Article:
Neighborhood Watch Groups like Zimmerman’s

July 19th, 2013

… and in much of the Deep South are hardly different than Slave Patrols of Old – Published on ZNet (first on AlterNet  ), by Thom Hartman, July 17, 2013.

George Zimmerman kept close watch over his neighborhood. When Black men walked or even drove through the area, he alerted the police, over and over and over again Sheriff’s Office releases more 911 calls made by George Zimmerman [3]. Finally, exasperated that “they always” got away, he went out on a rainy night armed with a loaded gun and the Stand Your Ground law, looking for anybody who should not be in his largely White neighborhood. The South has a long history of this sort of thing. They used to be called Slave Patrols.   

Prior to the Civil War and Reconstruction, the main way Southern states maintained the institution of slavery was through local and statewide militias, also known as “Slave Patrols.” These Patrols were, in many states, required monthly duty for southern white men between the ages of 17 and 47, be they slave-owners or not.

Slave patrollers traveled, usually on horseback [the modern equivalent would be in a car], through the countryside looking for African-Americans who were “not where they belonged.” When the patrollers found Black people in places where they “did not belong,” punishment ranged from beatings, to repatriation to their slave owners, to death by being whipped, hung or shot.

Some of the most comprehensive reports on the nature and extent of the Slave Patrols came from interviews done by the WPA (the Works Progress Administration, a New Deal program created by FDR) during the Great Depression. At that time, former slaves and the children of former slaves were still alive and had stories to tell, and the WPA put people to work in the American South gathering and documenting those stories.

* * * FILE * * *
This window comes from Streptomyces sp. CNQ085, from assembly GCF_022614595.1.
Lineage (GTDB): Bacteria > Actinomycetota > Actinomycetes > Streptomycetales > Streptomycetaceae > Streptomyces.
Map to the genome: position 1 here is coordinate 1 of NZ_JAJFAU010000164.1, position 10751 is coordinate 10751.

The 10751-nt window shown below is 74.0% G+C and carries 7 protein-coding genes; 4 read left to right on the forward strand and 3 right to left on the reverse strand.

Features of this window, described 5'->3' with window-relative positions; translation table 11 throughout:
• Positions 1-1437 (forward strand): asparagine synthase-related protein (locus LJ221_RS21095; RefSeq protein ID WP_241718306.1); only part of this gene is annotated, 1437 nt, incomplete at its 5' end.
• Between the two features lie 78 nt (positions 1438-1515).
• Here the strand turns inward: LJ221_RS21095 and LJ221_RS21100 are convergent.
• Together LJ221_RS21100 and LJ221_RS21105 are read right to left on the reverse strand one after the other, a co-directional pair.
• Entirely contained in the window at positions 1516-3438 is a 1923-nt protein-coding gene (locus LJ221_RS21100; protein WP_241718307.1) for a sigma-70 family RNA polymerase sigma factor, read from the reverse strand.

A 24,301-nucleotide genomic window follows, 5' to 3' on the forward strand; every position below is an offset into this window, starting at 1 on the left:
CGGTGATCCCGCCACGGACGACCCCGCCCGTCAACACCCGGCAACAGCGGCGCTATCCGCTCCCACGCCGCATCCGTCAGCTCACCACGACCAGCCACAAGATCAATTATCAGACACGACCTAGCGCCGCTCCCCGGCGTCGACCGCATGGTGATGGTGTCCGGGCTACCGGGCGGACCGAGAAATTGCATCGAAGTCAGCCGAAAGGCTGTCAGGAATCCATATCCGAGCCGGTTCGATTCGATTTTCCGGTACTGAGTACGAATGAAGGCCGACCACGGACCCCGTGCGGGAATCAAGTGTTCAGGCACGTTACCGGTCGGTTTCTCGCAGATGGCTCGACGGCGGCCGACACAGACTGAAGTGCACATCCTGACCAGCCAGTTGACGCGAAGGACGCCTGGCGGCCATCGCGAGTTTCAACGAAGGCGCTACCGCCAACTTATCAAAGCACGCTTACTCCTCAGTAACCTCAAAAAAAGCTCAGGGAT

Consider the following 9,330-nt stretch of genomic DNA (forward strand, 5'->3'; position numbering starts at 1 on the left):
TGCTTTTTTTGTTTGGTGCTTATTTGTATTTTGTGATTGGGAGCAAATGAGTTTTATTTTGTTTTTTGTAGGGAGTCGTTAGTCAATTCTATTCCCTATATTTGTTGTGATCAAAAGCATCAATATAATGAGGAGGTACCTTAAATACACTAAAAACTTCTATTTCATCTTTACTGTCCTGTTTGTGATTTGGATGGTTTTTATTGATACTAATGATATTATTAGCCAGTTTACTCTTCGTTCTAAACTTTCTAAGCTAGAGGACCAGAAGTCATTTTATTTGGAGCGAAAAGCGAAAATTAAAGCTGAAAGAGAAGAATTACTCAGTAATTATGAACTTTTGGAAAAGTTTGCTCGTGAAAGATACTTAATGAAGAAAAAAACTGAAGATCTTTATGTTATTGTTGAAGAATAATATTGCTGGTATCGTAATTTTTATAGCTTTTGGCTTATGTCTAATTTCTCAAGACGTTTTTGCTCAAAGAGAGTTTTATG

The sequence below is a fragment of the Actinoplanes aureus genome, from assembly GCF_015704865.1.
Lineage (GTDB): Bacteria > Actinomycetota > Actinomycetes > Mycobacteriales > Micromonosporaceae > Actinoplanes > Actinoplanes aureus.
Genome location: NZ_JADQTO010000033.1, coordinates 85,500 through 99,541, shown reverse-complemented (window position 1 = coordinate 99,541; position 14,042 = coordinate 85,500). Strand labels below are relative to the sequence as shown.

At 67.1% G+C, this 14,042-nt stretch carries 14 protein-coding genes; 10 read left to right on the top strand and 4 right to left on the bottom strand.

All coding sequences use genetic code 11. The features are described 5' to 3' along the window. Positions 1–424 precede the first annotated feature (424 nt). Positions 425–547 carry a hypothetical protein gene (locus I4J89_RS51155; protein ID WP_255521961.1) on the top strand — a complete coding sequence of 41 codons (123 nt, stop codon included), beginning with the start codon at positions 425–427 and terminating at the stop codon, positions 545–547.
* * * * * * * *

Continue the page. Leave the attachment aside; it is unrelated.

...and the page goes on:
The WPA’s Georgia Writers Project, Savannah Unit, produced a brilliant summary of stories taken from people who were alive (most as children) during the time of slavery, about their and their families interactions with slave patrollers. The report’s title was Drums and Shadows: survival stories among the Georgia coastal Negroes [4]) … //

… The National Humanities Center has many other similar reports in its archives.

Slave Patrols were a regular feature of the South, from its first settlement by slave-owning Europeans until the decades after Reconstruction.

When slavery was abolished, but Whites in the South still want to keep Blacks “in their place,” the Slave Patrols were largely replaced by (or simply renamed as) the KKK, small-town sheriffs, and, apparently, “Neighborhood Watch.”

Slave Patrollers rarely stopped or molested white people. But when Blacks were found in unexpected places, they could expect a swift and severe punishment.

And the legal systems of the South, largely without exception, backed up the Slave Patrollers and their post-reconstruction heirs.

It appears that the more things change – at least in the deep South – the more they stay the same.
(full text).


Born in Slavery;

Slave Patrols: Law and Violence in Virginia and the Carolinas (Harvard Historical Studies);

Should anyone venture to disobey this law.

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